*Excerpts*

J. I. Packer – Knowing God: 50th Anniversary Edition [Excerpt]

What were we made for?

An Excerpt Adapted from the 50th Anniversary Edition:

Knowing God
J. I. Packer

Paperback: IVP, 2023.
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What were we made for? 

To know God. What aim should we set ourselves in life? To know God. What is the “eternal life” that Jesus gives? Knowledge of God. “This is eternal life: that they may know you, the only true God, and Jesus Christ, whom you have sent” ( Jn 17:3). 

What is the best thing in life, bringing more joy, delight and contentment than anything else? Knowledge of God. “This is what the Lord says: ‘Let not the wise man boast of his wisdom or the strong man boast of his strength or the rich man boast of his riches, but let him who boasts boast about this: that he understands and knows me’” ( Jer 9:23-24). 

What, of all the states God ever sees man in, gives God most pleasure? Knowledge of himself. “I desired . . . the knowledge of God more than burnt offerings,” says God (Hos 6:6 KJV). 

In these few sentences we have said a very great deal. Our point is one to which every Christian heart will warm, though the person whose religion is merely formal will not be moved by it. (And by this very fact his unregenerate state may be known.) What we have said provides at once a foundation, shape and goal for our lives, plus a principle of priorities and a scale of values. 

Once you become aware that the main business that you are here for is to know God, most of life’s problems fall into place of their own accord. The world today is full of sufferers from the wasting disease which Albert Camus focused as absurdism (“life is a bad joke”), and from the complaint which we may call Marie Antoinette’s fever, since she found the phrase that describes it (“nothing tastes”). These disorders blight the whole of life: everything becomes at once a problem and a bore, because nothing seems worthwhile. But absurdist tapeworms and Antoinette’s fever are ills from which, in the nature of the case, Christians are immune, except for occasional spells of derangement when the power of temptation presses their minds out of shape—and these, by God’s mercy, do not last.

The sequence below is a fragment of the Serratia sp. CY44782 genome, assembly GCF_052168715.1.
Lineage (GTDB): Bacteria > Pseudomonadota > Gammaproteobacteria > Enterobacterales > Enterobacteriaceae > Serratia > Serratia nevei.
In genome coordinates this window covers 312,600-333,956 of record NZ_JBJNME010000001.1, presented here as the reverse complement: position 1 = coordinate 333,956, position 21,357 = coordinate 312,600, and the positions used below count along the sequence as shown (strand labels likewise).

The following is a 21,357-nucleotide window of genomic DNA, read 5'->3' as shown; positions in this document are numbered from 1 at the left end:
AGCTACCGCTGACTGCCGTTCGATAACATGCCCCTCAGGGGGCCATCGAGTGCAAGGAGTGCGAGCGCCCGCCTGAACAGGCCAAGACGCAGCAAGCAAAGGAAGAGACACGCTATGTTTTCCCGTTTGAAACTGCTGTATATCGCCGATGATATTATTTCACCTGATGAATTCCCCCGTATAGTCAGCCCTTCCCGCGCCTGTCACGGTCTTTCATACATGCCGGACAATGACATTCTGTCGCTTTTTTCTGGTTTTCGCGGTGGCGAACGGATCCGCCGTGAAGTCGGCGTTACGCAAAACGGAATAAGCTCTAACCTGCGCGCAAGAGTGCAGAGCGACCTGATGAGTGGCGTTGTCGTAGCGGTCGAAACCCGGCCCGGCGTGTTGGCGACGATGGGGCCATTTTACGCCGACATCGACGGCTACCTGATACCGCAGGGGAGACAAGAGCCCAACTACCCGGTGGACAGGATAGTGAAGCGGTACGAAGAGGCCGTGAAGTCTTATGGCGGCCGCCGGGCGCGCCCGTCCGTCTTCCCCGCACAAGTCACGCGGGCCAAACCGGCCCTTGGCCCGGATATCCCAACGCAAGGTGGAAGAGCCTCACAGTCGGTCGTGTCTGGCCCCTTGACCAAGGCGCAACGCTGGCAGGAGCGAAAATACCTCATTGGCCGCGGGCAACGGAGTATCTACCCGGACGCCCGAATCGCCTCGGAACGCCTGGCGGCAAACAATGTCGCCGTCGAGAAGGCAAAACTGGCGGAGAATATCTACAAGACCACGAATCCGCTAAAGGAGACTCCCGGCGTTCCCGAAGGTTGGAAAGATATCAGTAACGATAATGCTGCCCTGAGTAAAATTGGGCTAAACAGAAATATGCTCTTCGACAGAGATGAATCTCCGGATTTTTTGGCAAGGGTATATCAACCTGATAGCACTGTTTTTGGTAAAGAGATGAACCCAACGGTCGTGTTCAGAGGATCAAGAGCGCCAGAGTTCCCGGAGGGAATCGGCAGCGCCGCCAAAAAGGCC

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What makes life worthwhile is having a big enough objective, something which catches our imagination and lays hold of our allegiance; and this the Christian has in a way that no other person has. For what higher, more exalted, and more compelling goal can there be than to know God? 

From another standpoint, however, we have not as yet said very much. When we speak of knowing God, we are using a verbal formula, and formulas are like checks; they are no good unless we know how to cash them. What are we talking about when we use the phrase knowing God? A special sort of emotion? Shivers down the back? A dreamy, off-the-ground, floating feeling? Tingling thrills and exhilaration, such as drug takers seek? Or is knowing God a special sort of intellectual experience? Does one hear a voice? see a vision? find strange trains of thought coursing through one’s mind? or what? These matters need discussing, especially since, according to Scripture, this is a region in which it is easy to be fooled, and to think you know God when you do not. We pose the question, then: what sort of activity, or event, is it that can properly be described as “knowing God”?

Adapted from Knowing God: Fiftieth Anniversary Edition by J. I. Packer. ©1973 by J. I. Packer. Used by permission of InterVarsity Press. www.ivpress.com. 

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